What Is the Big Deal About the Probate Process?

We hear all the time about how we should avoid probate.  How does it work?  Simply stated, probate is a court supervised process where:
1. The decedent’s assets are collected and then identified;
2. Any debts, taxes or expenses paid, and;
3. What is left, “the inheritance”, is either distributed outright to loved ones or is administered and distributed to them through a testamentary trust [meaning trust set up after you die].
 
The Gathering:
Hopefully, the records are all in a handy dandy binder or file folder and there is no sleuthing required.  If it is all in shoe boxes, then that is the method of gathering of data that will be used.  In most events, the mail [electronic or snail mail] will also bring important information so the Executor should be checking email and also getting all the mail via a change of address card with the post office.  This will result in knowing what the assets and liabilities are.
 
The Paying:
After we now what the liabilities are, we need to use the assets of the estate to pay the liabilities.  Notice to Creditors is given to start a four month period, currently and in California, within which general creditors must present their claim or they are forever barred.  Known creditors are also given notice but directly.  Notice to Creditors is a good thing because it closes off the time for future claims and protects the beneficiaries from creditors trying to follow the assets for payment.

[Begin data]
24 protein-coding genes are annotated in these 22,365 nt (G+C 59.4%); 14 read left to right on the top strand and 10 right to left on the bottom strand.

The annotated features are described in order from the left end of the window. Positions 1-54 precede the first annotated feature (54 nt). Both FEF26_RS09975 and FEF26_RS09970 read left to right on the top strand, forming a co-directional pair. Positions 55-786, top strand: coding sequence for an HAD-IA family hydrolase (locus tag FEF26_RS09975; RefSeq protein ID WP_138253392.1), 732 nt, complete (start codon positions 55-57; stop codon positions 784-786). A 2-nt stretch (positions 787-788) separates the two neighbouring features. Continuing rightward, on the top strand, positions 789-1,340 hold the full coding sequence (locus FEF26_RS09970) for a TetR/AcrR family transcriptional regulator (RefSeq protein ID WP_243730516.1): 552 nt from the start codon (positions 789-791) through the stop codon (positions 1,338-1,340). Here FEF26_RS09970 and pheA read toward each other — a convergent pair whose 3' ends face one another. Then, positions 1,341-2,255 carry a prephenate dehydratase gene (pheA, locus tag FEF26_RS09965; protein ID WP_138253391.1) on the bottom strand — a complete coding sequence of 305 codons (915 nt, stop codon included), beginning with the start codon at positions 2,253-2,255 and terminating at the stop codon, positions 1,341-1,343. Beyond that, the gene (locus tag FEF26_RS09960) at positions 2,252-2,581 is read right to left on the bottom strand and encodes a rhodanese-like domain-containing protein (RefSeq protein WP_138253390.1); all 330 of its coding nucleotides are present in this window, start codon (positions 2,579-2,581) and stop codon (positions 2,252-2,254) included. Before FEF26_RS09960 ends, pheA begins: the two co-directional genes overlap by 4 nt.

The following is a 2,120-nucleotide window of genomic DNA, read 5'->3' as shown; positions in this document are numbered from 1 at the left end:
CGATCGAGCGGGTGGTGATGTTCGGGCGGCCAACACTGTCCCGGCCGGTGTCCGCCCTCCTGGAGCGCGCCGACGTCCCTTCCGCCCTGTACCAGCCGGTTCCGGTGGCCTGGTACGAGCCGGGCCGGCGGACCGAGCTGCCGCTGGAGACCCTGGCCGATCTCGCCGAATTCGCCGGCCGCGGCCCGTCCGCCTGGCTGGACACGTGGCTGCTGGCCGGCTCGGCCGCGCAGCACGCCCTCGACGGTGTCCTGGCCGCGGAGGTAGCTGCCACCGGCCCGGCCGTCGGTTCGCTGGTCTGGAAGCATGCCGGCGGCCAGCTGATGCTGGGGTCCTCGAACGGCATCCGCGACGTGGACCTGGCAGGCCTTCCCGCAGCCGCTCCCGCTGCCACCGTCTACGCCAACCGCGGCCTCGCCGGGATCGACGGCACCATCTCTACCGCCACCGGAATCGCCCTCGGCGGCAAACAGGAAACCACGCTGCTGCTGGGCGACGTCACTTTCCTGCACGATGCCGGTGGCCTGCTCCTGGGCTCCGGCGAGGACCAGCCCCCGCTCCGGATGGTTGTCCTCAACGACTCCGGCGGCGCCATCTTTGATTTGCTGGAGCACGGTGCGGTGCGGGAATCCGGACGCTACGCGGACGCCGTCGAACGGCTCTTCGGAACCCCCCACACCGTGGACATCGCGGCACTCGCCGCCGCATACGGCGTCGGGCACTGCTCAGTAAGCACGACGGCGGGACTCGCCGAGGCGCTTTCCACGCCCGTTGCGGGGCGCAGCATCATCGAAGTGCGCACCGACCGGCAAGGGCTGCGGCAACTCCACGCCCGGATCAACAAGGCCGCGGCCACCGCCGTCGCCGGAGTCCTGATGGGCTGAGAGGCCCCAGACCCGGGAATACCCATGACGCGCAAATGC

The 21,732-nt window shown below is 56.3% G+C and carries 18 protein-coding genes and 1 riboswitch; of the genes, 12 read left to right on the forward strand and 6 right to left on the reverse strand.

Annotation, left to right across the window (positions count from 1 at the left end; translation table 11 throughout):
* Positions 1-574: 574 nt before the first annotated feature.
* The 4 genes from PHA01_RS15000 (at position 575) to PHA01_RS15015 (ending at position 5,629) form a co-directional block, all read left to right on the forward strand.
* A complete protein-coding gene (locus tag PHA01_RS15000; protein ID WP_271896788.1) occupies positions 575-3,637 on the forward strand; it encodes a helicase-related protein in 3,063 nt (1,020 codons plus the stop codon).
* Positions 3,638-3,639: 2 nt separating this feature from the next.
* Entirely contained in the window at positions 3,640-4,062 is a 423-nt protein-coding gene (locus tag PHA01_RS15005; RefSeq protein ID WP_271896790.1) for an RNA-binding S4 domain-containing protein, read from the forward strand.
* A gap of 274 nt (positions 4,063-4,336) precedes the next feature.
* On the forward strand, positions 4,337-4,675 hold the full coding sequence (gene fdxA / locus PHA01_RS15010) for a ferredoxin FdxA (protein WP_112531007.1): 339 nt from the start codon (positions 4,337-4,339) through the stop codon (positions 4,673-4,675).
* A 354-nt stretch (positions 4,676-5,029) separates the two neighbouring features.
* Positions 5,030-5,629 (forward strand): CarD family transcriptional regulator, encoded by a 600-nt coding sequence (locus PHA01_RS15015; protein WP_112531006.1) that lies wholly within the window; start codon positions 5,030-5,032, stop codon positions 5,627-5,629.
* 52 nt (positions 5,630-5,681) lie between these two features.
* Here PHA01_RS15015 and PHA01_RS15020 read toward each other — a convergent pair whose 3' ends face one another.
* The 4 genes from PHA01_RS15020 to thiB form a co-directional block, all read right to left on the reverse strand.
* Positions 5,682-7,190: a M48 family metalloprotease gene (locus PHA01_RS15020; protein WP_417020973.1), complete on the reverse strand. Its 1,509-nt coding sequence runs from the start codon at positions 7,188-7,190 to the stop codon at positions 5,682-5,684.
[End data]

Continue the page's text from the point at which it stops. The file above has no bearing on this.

The Distributing:
Depending on whether there is a will or not, the result may change.  If there is no will, there is an outright distribution to all beneficiaries over 18.  Those under 18 will have funds held in trust until they reach 18.   If there is a will, it may still provide for outright distribution.  Finally, there may be a Trust set up after the Decedent dies which is called a Testamentary Trust and has a Trustee with discretion making the call on when and if distributions are made.  It may also be  that distributions are staggered at different ages. It can protect heirs from themselves, ex-spouses, creditors and maybe even bankruptcies.
 
California has significant probate fees set by statute that go to the attorney but also to the executor.  You can plan around that to avoid it with funded revocable living trusts, transfer on death designations and beneficiary designations for life insurance and retirement funds.    In a $750,000 estate, the fee is $18,000 each or $36,000 in fees!  Doesn’t that sound like a big deal to you?
Elizabeth

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